Image credit R. Berdar at Flickr, here.
Being the old guy that I am, I am a member of AARP (American Association of Retired Persons). I recently took the on-line AARP Driver Safety Course to gain a discount on my auto insurance.
If you've ever taken any on-line training, you know that they run the gamut of difficulty: there are some totally easy courses, some in-between courses, and some real gonad-busters.
This course was easy in the sense of not even being pass-fail; rather, you just plow through it, take the unscored tests, and earn your certificate at the end. It does take several hours, and there are no time shortcuts. While much of the info presented was simply common sense, I actually did pick up some good advice.
What I wanted to focus on in this post pertains to the image above of the type of old railroad sign that used to be prevalent before crossing signals and flashing lights became the norm. Much of the AARP course deals with strategies to address the reality of older drivers not being quite as aware of their surroundings and reacting slower.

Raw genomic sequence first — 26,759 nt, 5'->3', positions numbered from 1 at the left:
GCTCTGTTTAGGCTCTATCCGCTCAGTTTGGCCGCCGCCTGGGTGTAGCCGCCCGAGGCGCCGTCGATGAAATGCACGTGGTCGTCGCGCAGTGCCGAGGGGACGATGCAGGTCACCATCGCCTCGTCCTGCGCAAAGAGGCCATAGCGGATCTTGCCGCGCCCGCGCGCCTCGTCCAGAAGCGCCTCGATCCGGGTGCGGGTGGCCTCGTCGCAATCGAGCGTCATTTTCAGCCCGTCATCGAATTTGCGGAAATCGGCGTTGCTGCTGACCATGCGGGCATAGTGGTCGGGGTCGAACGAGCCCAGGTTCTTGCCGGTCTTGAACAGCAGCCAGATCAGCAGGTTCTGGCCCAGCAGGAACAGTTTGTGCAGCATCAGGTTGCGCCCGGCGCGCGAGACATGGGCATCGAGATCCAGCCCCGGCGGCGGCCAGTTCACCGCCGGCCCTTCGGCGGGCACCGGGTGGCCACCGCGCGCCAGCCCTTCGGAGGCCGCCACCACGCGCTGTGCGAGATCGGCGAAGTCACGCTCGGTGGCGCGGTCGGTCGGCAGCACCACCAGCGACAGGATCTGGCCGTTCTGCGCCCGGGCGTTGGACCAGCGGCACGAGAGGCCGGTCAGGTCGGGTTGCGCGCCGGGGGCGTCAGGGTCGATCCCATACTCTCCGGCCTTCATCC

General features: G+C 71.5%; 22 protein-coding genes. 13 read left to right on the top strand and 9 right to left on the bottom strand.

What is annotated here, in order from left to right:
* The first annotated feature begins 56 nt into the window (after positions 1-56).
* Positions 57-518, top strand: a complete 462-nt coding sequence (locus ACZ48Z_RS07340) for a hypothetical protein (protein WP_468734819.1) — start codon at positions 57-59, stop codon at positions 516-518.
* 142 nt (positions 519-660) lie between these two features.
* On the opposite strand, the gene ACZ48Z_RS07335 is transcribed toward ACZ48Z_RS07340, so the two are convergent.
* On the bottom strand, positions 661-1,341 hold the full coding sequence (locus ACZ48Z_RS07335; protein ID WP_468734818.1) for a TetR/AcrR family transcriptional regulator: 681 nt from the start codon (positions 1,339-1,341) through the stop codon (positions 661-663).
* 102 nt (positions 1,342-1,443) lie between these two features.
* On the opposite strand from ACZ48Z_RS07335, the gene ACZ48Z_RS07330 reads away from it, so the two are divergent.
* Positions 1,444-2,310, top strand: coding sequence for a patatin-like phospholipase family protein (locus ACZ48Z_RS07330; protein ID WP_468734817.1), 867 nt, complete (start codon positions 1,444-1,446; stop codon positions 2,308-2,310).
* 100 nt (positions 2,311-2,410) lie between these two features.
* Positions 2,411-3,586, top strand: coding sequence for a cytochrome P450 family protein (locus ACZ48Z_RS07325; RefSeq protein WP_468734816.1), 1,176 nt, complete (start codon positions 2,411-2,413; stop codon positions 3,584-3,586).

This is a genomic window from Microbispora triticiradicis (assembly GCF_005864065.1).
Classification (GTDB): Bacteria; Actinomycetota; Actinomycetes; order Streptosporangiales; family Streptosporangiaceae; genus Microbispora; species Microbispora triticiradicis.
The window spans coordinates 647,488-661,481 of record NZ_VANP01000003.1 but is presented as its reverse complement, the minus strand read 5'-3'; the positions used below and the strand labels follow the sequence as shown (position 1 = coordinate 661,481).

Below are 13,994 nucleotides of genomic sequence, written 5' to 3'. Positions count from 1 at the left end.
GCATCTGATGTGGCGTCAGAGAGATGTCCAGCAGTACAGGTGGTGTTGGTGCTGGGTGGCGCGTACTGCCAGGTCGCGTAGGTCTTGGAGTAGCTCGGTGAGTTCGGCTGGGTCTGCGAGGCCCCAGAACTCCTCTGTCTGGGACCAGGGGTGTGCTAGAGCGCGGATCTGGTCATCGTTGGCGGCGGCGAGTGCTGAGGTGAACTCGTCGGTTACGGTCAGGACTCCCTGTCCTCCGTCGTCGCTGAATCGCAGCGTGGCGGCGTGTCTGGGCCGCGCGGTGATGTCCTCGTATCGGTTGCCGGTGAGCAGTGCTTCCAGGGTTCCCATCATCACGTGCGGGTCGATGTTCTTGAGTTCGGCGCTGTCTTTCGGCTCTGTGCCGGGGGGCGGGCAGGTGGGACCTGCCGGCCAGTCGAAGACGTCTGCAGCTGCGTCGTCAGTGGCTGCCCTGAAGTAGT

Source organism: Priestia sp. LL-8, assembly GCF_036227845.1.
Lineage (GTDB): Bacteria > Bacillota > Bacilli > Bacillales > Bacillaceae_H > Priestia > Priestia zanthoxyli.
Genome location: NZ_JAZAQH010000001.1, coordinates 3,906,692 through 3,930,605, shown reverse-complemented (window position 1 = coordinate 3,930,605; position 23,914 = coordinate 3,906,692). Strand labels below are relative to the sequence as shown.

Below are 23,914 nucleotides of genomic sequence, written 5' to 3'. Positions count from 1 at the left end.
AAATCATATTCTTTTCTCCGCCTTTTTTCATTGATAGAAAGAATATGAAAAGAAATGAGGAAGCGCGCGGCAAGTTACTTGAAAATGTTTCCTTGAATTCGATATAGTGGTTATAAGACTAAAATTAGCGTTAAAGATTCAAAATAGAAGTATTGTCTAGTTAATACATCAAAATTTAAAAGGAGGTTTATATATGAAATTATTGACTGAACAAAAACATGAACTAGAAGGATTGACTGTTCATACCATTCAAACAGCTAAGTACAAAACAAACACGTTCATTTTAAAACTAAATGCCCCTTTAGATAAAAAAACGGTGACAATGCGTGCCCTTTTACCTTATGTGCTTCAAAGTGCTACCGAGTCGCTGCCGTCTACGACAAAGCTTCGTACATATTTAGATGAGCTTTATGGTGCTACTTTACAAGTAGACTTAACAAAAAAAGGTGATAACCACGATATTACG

So I've taken the old "Stop, Look and Listen" mantra to the roads when I run. Since much of my local running is on curvy, hilly rural roads, often with minimal shoulders, I frequently change sides and even run on the "wrong" side of the road when doing so is actually the safest strategy for both me and any drivers I may encounter. I am always thinking visibility: how can I best be seen and out of the line of fire.
But before I make any maneuvers, I really and truly literally stop, look, and listen so I don't wind up as roadkill. I realize my situational awareness skills are not what they once were, so I take extra care to make certain that I know what's coming my using my eyes AND my ears.